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First Aid & Emergencies

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Heat Exhaustion Treatment

Call 911 if the person:

  • Has a very high, weak pulse rate and rapid shallow breathing, especially when combined with high or low blood pressure
  • Is unconscious, disoriented, or has a high body temperature
  • Has warm, dry skin, elevated or lowered blood pressure, and is hyperventilating

  • Has a very high, weak pulse rate and rapid shallow breathing, especially when combined with high or low blood pressure
  • Is unconscious, disoriented, or has a high body temperature
  • Has warm, dry skin, elevated or lowered blood pressure, and is hyperventilating

1. Lower Body Temperature

  • Get the person out of the heat and into a cool environment.
  • If air-conditioning is not available, fan the person.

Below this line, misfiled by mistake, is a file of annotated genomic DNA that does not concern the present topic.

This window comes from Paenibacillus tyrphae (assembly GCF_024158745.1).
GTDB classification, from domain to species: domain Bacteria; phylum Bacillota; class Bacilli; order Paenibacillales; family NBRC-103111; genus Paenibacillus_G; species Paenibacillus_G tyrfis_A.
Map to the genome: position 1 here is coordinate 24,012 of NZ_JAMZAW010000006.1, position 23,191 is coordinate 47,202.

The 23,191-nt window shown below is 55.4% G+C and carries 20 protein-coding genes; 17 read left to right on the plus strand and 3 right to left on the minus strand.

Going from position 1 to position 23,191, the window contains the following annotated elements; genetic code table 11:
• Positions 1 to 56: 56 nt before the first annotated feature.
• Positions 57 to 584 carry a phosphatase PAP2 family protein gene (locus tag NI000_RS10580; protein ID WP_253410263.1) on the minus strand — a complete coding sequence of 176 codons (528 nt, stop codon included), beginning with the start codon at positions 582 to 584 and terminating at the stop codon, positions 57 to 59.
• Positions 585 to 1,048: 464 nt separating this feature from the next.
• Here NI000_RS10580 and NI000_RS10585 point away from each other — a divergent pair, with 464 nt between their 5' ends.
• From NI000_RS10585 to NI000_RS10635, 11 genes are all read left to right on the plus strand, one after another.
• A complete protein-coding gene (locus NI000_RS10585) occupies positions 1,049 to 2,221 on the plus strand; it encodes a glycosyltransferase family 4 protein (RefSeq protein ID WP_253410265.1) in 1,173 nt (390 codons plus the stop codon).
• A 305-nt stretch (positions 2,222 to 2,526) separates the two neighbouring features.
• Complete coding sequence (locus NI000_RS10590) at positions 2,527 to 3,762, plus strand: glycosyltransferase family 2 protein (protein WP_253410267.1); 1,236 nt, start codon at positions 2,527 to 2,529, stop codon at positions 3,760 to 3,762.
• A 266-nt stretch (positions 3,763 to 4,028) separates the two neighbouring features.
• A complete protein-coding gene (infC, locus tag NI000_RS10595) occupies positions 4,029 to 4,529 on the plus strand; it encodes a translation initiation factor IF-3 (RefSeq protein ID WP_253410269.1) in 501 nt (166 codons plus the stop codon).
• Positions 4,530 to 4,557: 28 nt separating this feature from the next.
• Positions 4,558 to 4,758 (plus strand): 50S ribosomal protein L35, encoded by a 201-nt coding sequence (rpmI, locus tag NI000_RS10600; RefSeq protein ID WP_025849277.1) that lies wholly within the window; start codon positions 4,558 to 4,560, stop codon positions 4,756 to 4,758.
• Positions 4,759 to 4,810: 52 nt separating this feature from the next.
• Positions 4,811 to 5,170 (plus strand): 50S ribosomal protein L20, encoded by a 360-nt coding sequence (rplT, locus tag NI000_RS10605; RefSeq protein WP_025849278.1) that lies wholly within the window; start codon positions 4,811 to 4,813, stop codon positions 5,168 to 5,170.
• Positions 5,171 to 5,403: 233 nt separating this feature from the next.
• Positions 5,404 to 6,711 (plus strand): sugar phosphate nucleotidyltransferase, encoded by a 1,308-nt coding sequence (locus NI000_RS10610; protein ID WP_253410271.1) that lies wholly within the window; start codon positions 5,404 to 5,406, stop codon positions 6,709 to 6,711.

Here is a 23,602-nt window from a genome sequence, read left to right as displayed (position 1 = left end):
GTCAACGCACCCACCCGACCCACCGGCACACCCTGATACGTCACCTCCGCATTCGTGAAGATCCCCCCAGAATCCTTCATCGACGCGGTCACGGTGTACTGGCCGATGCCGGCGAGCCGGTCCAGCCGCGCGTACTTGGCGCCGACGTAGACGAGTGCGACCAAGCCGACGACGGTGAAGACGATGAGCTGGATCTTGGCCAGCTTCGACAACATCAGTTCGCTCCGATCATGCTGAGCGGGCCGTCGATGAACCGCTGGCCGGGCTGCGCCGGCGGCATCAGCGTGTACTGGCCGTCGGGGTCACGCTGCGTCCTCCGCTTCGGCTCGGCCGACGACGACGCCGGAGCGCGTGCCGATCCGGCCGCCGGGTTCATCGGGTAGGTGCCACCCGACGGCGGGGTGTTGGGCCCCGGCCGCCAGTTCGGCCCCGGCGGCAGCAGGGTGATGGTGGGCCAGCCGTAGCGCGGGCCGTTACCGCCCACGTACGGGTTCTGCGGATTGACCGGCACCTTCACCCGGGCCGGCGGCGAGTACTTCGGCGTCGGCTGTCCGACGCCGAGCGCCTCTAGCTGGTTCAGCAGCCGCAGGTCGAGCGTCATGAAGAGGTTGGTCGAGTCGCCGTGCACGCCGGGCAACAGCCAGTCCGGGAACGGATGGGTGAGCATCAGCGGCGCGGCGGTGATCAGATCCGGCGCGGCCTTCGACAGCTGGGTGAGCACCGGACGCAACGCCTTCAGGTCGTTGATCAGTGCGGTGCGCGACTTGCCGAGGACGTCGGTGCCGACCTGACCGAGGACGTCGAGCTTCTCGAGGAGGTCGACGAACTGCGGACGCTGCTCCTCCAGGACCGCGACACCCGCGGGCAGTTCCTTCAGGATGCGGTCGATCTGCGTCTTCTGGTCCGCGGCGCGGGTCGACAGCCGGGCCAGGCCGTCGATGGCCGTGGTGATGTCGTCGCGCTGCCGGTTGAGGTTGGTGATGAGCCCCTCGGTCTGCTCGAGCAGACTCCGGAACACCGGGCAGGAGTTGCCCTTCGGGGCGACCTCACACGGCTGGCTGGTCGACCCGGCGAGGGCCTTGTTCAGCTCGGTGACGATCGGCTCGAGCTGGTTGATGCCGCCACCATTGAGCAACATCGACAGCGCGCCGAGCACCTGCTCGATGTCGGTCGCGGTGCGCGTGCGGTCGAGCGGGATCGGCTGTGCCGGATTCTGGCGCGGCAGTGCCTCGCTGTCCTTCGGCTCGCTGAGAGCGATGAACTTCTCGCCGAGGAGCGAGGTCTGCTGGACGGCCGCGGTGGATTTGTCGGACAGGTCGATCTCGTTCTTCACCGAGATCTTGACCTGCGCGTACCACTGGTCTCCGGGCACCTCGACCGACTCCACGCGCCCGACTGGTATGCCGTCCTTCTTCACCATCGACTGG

• Spray the person with a garden hose, get him or her into a cool shower or bath, apply cool compresses, or give the person a cool sponge bath.

 

2. Rehydrate

  • Give cool, nonalcoholic and non-caffeinated beverages as long as the person is alert.

3. Rest

  • Have the person avoid physical activity for the rest of the day.
  • Give over-the-counter acetaminophen (Tylenol) if the person has a mild headache.

4. See a Health Care Provider

Untreated heat exhaustion can progress to heat stroke. See a doctor that day if:

  • Symptoms get worse or last more than an hour
  • The person is nauseated or vomiting

WebMD Medical Reference

Reviewed by David T. Derrer, MD on November 27, 2015

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